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Hot Potato (aka: Potato) takes advantage of known issues in Windows to gain local privilege escalation in default configurations, namely NTLM relay (specifically HTTP->SMB relay) and NBNS spoofing.
If this sounds vaguely familiar, it’s because a similar technique was disclosed by the guys at Google Project Zero – https://code.google.com/p/google-security-research/issues/detail?id=222 . In fact, some of our code was shamelessly borrowed from their PoC and expanded upon.
Using this technique, we can elevate our privilege on a Windows workstation from the lowest levels to “NT AUTHORITY\SYSTEM” – the highest level of privilege available on a Windows machine.
This is important because many organizations unfortunately rely on Windows account privileges to protect their corporate network. Often it is the case that once an attacker is able to gain high privileged access to ANY workstation or server on a Windows network, they can use this access to gain “lateral movement” and compromise other hosts on the same domain. As an attacker, we often gain access to a computer through a low privilege user or service account. Gaining high privilege access on a host is often a critical step in a penetration test, and is usually performed in an ad-hoc manner as there are no known public exploits or techniques to do so reliably.
The techniques that this exploit uses to gain privilege escalation aren’t new, but the way they are combined is. Microsoft is aware of all of these issues and has been for some time (circa 2000). These are unfortunately hard to fix without breaking backward compatibility and have been leveraged by attackers for over 15 years.
The exploit consists of 3 main parts, all of which are somewhat configurable through command-line switches. Each part corresponds to an already well known attack that has been in use for years:
NBNS is a broadcast UDP protocol for name resolution commonly used in Windows environments. When you (or Windows) perform a DNS lookup, first Windows will check the “hosts” file. If no entry exists, it will then attempt a DNS lookup. If this fails, an NBNS lookup will be performed. The NBNS protocol basically just asks all hosts on the local broadcast domain “Who knows the IP address for host XXX?”. Any host on the network is free to respond however they wish.
In penetration testing, we often sniff network traffic and respond to NBNS queries observed on a local network. We will impersonate all hosts, replying to every request with our IP address in hopes that the resulting connection will do something interesting, like try to authenticate.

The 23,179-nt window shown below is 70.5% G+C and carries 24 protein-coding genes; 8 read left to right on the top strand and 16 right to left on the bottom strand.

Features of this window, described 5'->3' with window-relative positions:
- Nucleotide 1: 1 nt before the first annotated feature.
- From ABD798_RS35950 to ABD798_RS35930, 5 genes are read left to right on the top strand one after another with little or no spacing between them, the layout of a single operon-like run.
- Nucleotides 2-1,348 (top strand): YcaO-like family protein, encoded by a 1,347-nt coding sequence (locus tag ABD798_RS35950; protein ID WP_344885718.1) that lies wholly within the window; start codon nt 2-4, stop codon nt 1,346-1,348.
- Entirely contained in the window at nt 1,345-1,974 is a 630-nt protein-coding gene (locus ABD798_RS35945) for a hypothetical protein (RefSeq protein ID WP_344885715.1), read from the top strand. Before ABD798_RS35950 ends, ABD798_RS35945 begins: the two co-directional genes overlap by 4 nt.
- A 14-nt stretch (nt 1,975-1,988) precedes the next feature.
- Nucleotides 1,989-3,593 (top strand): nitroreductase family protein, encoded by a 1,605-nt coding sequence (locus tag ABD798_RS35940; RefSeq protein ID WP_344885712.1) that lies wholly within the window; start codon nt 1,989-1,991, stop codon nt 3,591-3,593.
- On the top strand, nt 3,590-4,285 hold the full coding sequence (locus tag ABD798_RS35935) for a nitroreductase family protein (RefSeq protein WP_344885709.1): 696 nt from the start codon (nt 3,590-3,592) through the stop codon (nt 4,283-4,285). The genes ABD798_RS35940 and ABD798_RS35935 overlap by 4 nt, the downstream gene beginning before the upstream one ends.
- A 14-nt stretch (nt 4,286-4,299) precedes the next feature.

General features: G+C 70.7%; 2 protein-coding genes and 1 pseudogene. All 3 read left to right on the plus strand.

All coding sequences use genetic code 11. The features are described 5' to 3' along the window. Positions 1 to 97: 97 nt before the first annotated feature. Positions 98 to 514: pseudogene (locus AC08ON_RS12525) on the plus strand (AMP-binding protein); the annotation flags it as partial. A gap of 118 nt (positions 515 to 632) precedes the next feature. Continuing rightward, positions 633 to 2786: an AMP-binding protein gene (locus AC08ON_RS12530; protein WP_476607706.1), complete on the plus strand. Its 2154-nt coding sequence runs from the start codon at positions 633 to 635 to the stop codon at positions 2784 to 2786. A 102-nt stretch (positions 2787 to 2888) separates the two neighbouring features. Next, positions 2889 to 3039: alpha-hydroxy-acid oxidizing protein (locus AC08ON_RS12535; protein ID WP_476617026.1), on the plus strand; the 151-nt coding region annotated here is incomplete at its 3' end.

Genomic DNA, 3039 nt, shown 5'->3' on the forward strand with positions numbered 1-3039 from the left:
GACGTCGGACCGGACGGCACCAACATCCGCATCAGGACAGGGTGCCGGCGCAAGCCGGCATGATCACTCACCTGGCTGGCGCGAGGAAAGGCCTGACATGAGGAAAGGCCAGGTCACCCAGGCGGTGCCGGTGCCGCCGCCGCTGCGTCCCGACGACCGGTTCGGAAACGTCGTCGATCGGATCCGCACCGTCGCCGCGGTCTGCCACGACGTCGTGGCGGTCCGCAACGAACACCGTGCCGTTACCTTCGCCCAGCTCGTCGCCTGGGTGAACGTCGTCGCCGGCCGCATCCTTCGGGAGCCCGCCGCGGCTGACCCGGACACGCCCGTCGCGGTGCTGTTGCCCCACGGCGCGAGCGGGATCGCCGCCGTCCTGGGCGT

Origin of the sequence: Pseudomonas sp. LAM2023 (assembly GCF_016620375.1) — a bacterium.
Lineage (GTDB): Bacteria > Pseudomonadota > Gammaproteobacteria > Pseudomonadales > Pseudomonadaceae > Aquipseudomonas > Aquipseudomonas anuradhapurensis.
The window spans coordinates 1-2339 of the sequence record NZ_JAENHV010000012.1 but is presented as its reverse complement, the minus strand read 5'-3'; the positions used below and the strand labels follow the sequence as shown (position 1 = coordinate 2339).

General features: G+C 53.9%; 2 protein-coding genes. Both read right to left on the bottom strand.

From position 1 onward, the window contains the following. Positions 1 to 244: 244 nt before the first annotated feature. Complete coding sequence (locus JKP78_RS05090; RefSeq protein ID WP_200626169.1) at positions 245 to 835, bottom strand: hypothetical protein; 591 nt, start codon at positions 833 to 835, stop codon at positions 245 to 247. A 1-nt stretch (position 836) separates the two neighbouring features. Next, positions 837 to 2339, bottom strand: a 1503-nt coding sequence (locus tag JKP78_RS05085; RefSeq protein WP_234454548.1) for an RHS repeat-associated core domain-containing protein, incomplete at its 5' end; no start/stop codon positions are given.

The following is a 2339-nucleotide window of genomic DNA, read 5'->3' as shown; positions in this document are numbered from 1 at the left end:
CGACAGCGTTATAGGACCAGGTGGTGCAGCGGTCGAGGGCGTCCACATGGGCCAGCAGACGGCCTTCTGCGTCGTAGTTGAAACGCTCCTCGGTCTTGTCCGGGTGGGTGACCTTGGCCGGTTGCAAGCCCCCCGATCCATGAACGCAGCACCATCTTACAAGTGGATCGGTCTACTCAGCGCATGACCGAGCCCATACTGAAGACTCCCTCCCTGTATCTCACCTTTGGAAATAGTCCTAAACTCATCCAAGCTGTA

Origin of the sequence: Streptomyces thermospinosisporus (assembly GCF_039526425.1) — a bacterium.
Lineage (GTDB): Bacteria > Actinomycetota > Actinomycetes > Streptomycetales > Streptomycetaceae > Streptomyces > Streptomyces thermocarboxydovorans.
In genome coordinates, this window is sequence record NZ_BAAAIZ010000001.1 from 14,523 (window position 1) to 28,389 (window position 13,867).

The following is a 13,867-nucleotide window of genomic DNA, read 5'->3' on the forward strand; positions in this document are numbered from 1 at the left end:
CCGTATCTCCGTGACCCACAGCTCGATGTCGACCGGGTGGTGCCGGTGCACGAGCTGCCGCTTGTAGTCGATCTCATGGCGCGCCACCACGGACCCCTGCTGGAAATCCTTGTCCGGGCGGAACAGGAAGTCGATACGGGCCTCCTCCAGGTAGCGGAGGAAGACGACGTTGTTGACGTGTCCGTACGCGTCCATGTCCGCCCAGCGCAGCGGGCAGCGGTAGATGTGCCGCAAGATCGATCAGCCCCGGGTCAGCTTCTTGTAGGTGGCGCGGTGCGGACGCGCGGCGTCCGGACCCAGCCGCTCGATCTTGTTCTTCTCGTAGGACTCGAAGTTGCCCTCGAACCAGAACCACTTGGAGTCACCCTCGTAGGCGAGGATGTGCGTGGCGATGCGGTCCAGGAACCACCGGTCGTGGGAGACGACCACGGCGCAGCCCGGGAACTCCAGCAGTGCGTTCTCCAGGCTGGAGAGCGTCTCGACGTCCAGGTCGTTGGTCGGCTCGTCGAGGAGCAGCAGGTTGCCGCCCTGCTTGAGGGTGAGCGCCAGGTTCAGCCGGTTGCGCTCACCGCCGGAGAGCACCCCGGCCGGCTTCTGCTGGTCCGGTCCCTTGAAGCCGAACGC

For privilege escalation purposes, we can’t assume that we are able to sniff network traffic. Why? Because this requires local administrator access. So how can we accomplish NBNS spoofing?
If we can know ahead of time which hostname a target machine (in this case our target is 127.0.0.1) will be sending an NBNS query for, we can craft a fake response and flood the target host with NBNS responses very quickly (since it is a UDP protocol). One complication is that a 2-byte field in the NBNS packet, the TXID, must match in the request and response, and we are unable to see the request. We can overcome this by flooding quickly and iterating over all 65536 possible values.
What if the network we are targeting has a DNS record for the host we want to spoof? We can use a technique called UDP port exhaustion to force ALL DNS lookups on the system to fail. All we do is bind to EVERY single UDP port. This causes DNS to fail because there will be no available UDP source port for the request. When DNS fails, NBNS will be the fallback.
In testing, this has proved to be 100% effective due to the speed we are able to send UDP packets to 127.0.0.1.
In Windows, Internet Explorer by default will automatically try to detect network proxy setting configuration by accessing the URL “http://wpad/wpad.dat”. This also surprisingly applies to some Windows services such as Windows Update, but exactly how and under what conditions seems to be version dependent.
Of course the URL “http://wpad/wpad.dat” wont exist on all networks because the hostname “wpad” wont necessarily exist in the DNS nameserver. However as we saw above, we can spoof host names using NBNS spoofing.
With the ability to spoof NBNS responses, we can target our NBNS spoofer at 127.0.0.1. We flood the target machine (our own machine) with NBNS response packets for the host “WPAD”, or “WPAD.DOMAIN.TLD”, and we say that the WPAD host has IP address 127.0.0.1.
At the same time, we run an HTTP server locally on 127.0.0.1. When it receives a request for “http://wpad/wpad.dat”, it responds with something like the following:
This will cause all HTTP traffic on the target to be redirected through our server running on 127.0.0.1.
Interestingly, this attack when performed by even a low privilege user will affect all users of the machine. This includes administrators and system accounts. The following screenshot shows two users simultaneously logged into the same machine, the low privilege user is performing local NBNS spoofing, the high privilege user is affected in the second screenshot.
NTLM relay is a well known, but often misunderstood attack against Windows NTLM authentication. The NTLM protocol is vulnerable to man-in-the-middle attacks. If an attacker can trick a user into trying to authenticate using NTLM to his machine, he can relay that authentication attempt to another machine!